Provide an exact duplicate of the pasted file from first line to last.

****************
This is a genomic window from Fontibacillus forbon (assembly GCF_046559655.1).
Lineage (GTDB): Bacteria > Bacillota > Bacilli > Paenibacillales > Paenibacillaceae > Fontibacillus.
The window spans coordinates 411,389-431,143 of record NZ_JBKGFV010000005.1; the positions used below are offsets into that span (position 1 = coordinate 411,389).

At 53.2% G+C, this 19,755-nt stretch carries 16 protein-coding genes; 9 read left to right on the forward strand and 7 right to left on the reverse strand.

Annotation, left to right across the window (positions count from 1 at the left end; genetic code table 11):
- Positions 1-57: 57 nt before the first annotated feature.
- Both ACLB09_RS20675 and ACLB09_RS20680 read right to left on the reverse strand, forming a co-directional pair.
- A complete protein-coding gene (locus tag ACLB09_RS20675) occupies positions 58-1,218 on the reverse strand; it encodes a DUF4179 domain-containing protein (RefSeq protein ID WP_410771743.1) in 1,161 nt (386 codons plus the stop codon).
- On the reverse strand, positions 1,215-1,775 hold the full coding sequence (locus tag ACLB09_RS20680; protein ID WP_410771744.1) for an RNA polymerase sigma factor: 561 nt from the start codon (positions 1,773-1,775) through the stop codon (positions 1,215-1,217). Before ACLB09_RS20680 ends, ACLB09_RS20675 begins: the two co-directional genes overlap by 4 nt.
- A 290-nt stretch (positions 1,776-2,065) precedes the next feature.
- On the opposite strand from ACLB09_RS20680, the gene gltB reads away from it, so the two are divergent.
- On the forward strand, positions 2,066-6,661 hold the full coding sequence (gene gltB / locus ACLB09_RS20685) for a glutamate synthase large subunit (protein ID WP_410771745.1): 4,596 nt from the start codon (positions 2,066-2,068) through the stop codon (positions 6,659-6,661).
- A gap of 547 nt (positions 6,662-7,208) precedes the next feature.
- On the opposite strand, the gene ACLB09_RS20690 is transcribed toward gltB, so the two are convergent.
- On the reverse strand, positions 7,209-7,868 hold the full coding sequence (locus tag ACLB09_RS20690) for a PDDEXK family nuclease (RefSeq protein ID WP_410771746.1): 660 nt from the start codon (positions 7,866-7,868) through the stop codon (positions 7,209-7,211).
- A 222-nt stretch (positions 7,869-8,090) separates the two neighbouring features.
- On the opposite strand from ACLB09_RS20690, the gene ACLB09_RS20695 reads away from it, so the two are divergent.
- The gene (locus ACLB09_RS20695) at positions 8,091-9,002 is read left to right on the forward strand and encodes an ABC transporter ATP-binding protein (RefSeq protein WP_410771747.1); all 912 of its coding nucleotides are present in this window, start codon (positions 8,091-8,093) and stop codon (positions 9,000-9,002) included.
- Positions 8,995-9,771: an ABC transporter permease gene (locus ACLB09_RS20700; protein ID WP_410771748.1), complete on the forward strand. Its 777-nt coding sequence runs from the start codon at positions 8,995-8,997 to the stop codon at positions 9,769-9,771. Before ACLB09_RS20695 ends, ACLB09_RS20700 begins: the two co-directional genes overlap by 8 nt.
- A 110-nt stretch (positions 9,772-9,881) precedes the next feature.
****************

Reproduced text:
This is a genomic window from Fontibacillus forbon (assembly GCF_046559655.1).
Lineage (GTDB): Bacteria > Bacillota > Bacilli > Paenibacillales > Paenibacillaceae > Fontibacillus.
The window spans coordinates 411,389-431,143 of record NZ_JBKGFV010000005.1; the positions used below are offsets into that span (position 1 = coordinate 411,389).

At 53.2% G+C, this 19,755-nt stretch carries 16 protein-coding genes; 9 read left to right on the forward strand and 7 right to left on the reverse strand.

Annotation, left to right across the window (positions count from 1 at the left end; genetic code table 11):
- Positions 1-57: 57 nt before the first annotated feature.
- Both ACLB09_RS20675 and ACLB09_RS20680 read right to left on the reverse strand, forming a co-directional pair.
- A complete protein-coding gene (locus tag ACLB09_RS20675) occupies positions 58-1,218 on the reverse strand; it encodes a DUF4179 domain-containing protein (RefSeq protein ID WP_410771743.1) in 1,161 nt (386 codons plus the stop codon).
- On the reverse strand, positions 1,215-1,775 hold the full coding sequence (locus tag ACLB09_RS20680; protein ID WP_410771744.1) for an RNA polymerase sigma factor: 561 nt from the start codon (positions 1,773-1,775) through the stop codon (positions 1,215-1,217). Before ACLB09_RS20680 ends, ACLB09_RS20675 begins: the two co-directional genes overlap by 4 nt.
- A 290-nt stretch (positions 1,776-2,065) precedes the next feature.
- On the opposite strand from ACLB09_RS20680, the gene gltB reads away from it, so the two are divergent.
- On the forward strand, positions 2,066-6,661 hold the full coding sequence (gene gltB / locus ACLB09_RS20685) for a glutamate synthase large subunit (protein ID WP_410771745.1): 4,596 nt from the start codon (positions 2,066-2,068) through the stop codon (positions 6,659-6,661).
- A gap of 547 nt (positions 6,662-7,208) precedes the next feature.
- On the opposite strand, the gene ACLB09_RS20690 is transcribed toward gltB, so the two are convergent.
- On the reverse strand, positions 7,209-7,868 hold the full coding sequence (locus tag ACLB09_RS20690) for a PDDEXK family nuclease (RefSeq protein ID WP_410771746.1): 660 nt from the start codon (positions 7,866-7,868) through the stop codon (positions 7,209-7,211).
- A 222-nt stretch (positions 7,869-8,090) separates the two neighbouring features.
- On the opposite strand from ACLB09_RS20690, the gene ACLB09_RS20695 reads away from it, so the two are divergent.
- The gene (locus ACLB09_RS20695) at positions 8,091-9,002 is read left to right on the forward strand and encodes an ABC transporter ATP-binding protein (RefSeq protein WP_410771747.1); all 912 of its coding nucleotides are present in this window, start codon (positions 8,091-8,093) and stop codon (positions 9,000-9,002) included.
- Positions 8,995-9,771: an ABC transporter permease gene (locus ACLB09_RS20700; protein ID WP_410771748.1), complete on the forward strand. Its 777-nt coding sequence runs from the start codon at positions 8,995-8,997 to the stop codon at positions 9,769-9,771. Before ACLB09_RS20695 ends, ACLB09_RS20700 begins: the two co-directional genes overlap by 8 nt.
- A 110-nt stretch (positions 9,772-9,881) precedes the next feature.